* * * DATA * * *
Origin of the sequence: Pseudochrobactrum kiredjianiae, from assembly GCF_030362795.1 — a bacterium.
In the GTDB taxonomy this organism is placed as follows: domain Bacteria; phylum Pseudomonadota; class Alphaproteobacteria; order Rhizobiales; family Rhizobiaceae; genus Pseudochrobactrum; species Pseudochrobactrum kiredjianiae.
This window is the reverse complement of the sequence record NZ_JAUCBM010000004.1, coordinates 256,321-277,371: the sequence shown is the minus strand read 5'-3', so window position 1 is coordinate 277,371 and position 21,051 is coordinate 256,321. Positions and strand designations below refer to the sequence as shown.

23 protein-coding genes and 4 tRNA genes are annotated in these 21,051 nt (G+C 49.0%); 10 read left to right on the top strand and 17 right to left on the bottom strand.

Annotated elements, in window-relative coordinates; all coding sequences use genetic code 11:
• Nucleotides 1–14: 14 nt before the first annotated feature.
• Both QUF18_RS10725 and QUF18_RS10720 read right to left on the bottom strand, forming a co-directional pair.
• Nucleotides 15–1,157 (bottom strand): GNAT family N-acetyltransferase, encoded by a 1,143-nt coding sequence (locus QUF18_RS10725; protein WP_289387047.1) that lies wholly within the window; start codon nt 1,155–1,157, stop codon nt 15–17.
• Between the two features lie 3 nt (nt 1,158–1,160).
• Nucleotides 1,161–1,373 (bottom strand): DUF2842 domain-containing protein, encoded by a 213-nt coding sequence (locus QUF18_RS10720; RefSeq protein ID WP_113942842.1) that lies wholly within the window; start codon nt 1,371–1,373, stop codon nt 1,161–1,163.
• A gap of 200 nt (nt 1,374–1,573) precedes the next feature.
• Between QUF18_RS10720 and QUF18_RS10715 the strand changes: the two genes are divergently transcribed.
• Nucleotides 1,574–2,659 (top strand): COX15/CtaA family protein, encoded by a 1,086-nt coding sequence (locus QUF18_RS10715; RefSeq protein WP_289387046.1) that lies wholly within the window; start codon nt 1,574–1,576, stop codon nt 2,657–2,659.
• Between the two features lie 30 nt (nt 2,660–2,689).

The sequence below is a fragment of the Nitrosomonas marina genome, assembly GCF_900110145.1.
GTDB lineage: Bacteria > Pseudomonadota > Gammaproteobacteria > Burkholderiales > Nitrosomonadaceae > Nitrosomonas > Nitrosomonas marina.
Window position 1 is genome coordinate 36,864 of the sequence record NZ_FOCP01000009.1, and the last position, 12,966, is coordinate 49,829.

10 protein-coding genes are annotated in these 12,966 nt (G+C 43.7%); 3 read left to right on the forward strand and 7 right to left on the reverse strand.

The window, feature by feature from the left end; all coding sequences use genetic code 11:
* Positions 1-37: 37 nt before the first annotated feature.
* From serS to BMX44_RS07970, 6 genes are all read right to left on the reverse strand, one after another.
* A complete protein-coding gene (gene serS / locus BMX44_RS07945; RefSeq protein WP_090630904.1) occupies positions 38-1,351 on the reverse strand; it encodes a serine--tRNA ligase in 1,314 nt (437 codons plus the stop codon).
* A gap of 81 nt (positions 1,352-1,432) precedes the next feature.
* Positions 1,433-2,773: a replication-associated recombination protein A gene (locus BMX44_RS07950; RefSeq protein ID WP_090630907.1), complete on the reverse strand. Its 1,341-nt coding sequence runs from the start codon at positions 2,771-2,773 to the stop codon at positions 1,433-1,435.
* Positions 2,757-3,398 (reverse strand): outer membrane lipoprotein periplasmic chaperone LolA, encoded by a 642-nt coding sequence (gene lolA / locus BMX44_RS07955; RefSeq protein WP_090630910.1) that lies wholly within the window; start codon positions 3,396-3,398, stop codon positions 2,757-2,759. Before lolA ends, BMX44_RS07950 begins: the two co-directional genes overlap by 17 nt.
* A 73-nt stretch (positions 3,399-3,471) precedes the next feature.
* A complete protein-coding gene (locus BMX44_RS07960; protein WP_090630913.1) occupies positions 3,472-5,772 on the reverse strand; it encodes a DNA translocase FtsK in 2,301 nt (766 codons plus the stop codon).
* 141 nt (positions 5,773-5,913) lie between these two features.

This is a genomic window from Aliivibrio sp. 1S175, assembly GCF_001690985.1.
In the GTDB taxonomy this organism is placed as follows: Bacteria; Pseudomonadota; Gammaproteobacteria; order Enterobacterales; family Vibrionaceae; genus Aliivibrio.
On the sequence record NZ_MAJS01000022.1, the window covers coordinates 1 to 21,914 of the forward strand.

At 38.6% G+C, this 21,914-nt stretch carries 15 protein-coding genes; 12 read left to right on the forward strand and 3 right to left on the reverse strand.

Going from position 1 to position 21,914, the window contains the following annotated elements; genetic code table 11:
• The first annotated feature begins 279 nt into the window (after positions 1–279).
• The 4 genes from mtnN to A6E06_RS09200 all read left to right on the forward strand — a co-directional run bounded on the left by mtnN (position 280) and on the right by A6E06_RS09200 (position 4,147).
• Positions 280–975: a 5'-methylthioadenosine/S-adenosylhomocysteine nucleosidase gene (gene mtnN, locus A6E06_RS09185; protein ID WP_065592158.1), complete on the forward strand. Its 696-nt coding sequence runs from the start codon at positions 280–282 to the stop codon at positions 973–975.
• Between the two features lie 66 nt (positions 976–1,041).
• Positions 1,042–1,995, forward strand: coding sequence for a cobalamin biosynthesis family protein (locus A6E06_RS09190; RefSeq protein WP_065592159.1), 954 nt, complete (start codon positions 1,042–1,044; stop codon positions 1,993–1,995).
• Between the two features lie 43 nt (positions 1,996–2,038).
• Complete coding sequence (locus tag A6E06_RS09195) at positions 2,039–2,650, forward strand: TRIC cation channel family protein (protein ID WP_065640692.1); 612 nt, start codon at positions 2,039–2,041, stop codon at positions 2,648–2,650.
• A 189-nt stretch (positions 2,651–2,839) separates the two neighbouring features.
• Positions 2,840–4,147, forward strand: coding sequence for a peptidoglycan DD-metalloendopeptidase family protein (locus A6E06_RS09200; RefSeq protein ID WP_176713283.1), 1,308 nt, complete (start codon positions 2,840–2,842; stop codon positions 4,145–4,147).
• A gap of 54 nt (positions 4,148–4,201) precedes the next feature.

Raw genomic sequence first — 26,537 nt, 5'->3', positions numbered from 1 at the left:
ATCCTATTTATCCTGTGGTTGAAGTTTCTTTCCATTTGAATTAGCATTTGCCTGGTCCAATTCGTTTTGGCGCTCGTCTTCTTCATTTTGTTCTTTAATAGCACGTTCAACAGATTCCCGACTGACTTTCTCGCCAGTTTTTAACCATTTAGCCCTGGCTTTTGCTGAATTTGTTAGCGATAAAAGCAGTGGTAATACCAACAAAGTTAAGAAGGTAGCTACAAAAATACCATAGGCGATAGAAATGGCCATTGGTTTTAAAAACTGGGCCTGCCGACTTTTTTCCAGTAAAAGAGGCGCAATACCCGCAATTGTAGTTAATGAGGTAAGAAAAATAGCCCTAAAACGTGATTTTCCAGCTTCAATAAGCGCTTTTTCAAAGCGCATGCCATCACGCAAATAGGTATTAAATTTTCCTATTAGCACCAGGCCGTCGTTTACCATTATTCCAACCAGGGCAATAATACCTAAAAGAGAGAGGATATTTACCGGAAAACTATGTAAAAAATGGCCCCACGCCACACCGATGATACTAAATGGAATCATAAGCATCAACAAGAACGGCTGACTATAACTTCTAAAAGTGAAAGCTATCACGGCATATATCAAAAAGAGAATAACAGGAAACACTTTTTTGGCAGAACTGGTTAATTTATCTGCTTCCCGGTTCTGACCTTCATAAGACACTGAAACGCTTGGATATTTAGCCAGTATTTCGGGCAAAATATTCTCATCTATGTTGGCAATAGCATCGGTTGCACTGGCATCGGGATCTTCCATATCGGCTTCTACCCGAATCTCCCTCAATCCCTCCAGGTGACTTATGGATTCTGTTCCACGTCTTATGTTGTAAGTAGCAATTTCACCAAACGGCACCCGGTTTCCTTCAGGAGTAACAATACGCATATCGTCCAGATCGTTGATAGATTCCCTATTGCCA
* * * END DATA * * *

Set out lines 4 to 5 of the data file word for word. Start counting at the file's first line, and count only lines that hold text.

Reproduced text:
23 protein-coding genes and 4 tRNA genes are annotated in these 21,051 nt (G+C 49.0%); 10 read left to right on the top strand and 17 right to left on the bottom strand.

Annotated elements, in window-relative coordinates; all coding sequences use genetic code 11: